Appreciation of the Situation 24th June 1940
1. France and Germany appear to have made armistice terms extraordinarily satisfactory from the French point of view. Although France was beaten to the ropes, capitulated unconditionally, and helplessly allowed French soil to be almost completely overrun, the terms come to at Compie are vastly more reasonable than those which were imposed by the Allies in 1918 on a German Army still entrenched in France. Then it was the vanquished who withdrew and the victors who occupied by treaty German land which they could not invade by force. Now, the defeated French people will have the satisfaction of seeing their victors withdrawing out of a fertile part of France which they conquered only a few days ago.
Other vital conditions, regarding French naval and other Armaments, the French merchant fleet etc., are similarly better than even the most sanguine Frenchmen would have hoped for and, of course, compare very well indeed with the harsh terms of the 1918 truce.
2. Possibly the Italian Armistice terms may prove a disappointment, but probably they will not be allowed to impair the promising basis of a new Franco-German rapprochement.
3. Whether the creation of a puppet French Government in London, with its inherent threat of the guerre utrance, assisted the French to obtain relatively good terms, is a point on which no one can speak with any certainty. Apart, however, from that hypothetical advantage, the Reynaud 'Committee' is clearly calculated to prove dangerous to the future welfare of the French people at home. If the Committee survives, it may well be used to justify an attempt to oust France from her Colonial possessions, to sink her returning fleet and to wage ruthless war on the 'rebellious' mother country.
4. If the foregoing gloomy forecast were to materialise there is but little doubt that the legitimate French Government would be compelled to range the country on the side of the 'Axis' in order to prevent France and her Empire from going down finally and completely with Great Britain.
5. From our point of view, it is to be hoped that the Reynaud Committee is merely a passing 'stunt' (such as was the fantastic plan of Franco-British Union according to which France was to be absorbed into the British Commonwealth of Nations). Should the new puppet regime be allowed to function with British financial and military support, we will be forced to take the view that Britain has ceased to bother about world-opinion.
The moment that Britain overtly betrays her former ally to the extent of driving her into the enemy camp, the United States of America, which is largely pro-French, will be split from top to bottom. Britain will thus have proved conclusively that she has ceased to care for American friendship, which admittedly has failed to help her in a practical sense up to now. But if Britain decides to flout American opinion instead of endeavouring to curry favour in the States, Ireland's position becomes much more precarious. This is the aspect of to-day's situation which we must prepare against.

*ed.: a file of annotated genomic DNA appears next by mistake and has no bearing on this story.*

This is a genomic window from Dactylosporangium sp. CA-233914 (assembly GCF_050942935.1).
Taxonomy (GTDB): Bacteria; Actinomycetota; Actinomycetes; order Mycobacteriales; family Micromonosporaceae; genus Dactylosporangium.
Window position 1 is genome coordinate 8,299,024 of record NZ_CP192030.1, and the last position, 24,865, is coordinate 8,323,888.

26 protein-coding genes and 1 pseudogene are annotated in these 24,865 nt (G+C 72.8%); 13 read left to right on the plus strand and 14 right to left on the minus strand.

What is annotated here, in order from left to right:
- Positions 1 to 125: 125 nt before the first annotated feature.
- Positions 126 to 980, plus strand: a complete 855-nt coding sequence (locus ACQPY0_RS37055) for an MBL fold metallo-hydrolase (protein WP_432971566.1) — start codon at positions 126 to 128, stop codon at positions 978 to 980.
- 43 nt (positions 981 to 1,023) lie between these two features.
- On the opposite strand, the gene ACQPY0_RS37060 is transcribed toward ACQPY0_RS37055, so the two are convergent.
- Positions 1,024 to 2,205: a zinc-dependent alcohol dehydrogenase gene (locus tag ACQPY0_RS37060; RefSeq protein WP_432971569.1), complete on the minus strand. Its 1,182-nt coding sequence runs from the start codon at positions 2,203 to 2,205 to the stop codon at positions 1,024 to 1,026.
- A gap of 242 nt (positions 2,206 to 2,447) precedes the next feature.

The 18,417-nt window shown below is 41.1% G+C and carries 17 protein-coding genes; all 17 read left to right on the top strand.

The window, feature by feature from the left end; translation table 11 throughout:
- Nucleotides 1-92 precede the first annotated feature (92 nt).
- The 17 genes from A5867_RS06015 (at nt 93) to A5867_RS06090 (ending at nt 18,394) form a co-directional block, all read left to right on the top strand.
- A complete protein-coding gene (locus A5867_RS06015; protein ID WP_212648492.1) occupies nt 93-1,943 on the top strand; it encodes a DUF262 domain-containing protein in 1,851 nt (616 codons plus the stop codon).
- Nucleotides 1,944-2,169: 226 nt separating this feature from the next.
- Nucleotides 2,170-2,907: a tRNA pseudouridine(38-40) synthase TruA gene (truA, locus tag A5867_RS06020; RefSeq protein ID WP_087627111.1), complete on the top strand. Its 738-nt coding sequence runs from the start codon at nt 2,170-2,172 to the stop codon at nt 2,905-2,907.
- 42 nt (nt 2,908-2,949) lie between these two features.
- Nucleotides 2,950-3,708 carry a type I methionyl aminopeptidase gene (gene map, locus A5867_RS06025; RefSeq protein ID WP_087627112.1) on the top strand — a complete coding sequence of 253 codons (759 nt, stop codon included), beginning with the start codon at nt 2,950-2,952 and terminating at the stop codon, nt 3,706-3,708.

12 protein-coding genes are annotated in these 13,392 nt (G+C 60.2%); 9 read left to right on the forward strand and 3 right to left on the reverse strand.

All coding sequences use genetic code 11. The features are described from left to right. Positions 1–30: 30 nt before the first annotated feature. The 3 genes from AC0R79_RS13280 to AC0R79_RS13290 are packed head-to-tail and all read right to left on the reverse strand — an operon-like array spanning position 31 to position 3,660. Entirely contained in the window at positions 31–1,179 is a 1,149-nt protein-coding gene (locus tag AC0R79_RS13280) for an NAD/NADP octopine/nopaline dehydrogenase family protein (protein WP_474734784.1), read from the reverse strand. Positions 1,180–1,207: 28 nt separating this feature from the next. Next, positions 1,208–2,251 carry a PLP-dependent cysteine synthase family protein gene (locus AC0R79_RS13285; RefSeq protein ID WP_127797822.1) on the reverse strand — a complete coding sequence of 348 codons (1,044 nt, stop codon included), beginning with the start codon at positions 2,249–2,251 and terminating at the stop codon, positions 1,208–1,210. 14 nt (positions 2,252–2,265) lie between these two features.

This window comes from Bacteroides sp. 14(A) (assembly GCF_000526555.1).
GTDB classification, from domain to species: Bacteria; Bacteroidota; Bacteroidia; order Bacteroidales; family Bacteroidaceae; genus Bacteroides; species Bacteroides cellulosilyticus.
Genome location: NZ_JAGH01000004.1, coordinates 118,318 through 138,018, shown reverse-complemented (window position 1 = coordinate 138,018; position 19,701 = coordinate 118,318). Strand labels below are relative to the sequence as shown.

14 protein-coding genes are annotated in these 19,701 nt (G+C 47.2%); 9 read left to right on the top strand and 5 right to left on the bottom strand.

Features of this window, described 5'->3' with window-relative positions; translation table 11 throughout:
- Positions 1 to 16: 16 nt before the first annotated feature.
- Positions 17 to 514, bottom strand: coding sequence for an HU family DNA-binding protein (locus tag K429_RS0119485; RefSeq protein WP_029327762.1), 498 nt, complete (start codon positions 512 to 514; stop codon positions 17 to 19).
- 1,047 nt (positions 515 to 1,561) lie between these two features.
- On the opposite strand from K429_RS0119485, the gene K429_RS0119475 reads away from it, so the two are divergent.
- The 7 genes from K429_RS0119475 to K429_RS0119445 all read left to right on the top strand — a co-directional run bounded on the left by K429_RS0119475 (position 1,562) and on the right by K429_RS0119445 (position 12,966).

6. Let us acknowledge that up to now, we have, for the best reasons in the world, been inclined to cry 'Wolf, wolf!'. The end has, no doubt, justified the means. We may even argue that a large amount of the evidence which seemed to point in a certain single direction is still uncontroverted. There is no conclusive evidence to prove that all our suspicions were based on a trumped-up case. But we must at this critical juncture take cognisance of a number of contrary indications which must be closely studied in connection with any obvious signs that Britain intends to break with the United States.
7. We must, in other words, visualise a position where a new threat (unlike the old, which was mainly under-sea and from the air) will take the form of land and sea invasion.
Against sea invasion we are helpless, that is to say, we do not have to fight. Sea invasion will draw air attack from the other belligerent and our main task in that event will be to take cover.
Land invasion, however, will compel us to act at once. If we do not do so, others will and the horrors of another civil war may add to the disaster.
Hence, we should take every possible preparatory step at once to diminish the risk of troops entering this country, at least from Northern Ireland.
It should not be impossible in a few days to mine all roads and railways leading to the Six Counties and to render much of the intervening country impassible. Apart from the danger of invasion (and consequent fighting) being made more remote in that way, the political reactions of such a determined step to secure Ireland's integrity would be good. Our potential invader would, at least, suspect we were in earnest and perhaps hesitate before risking our resistance.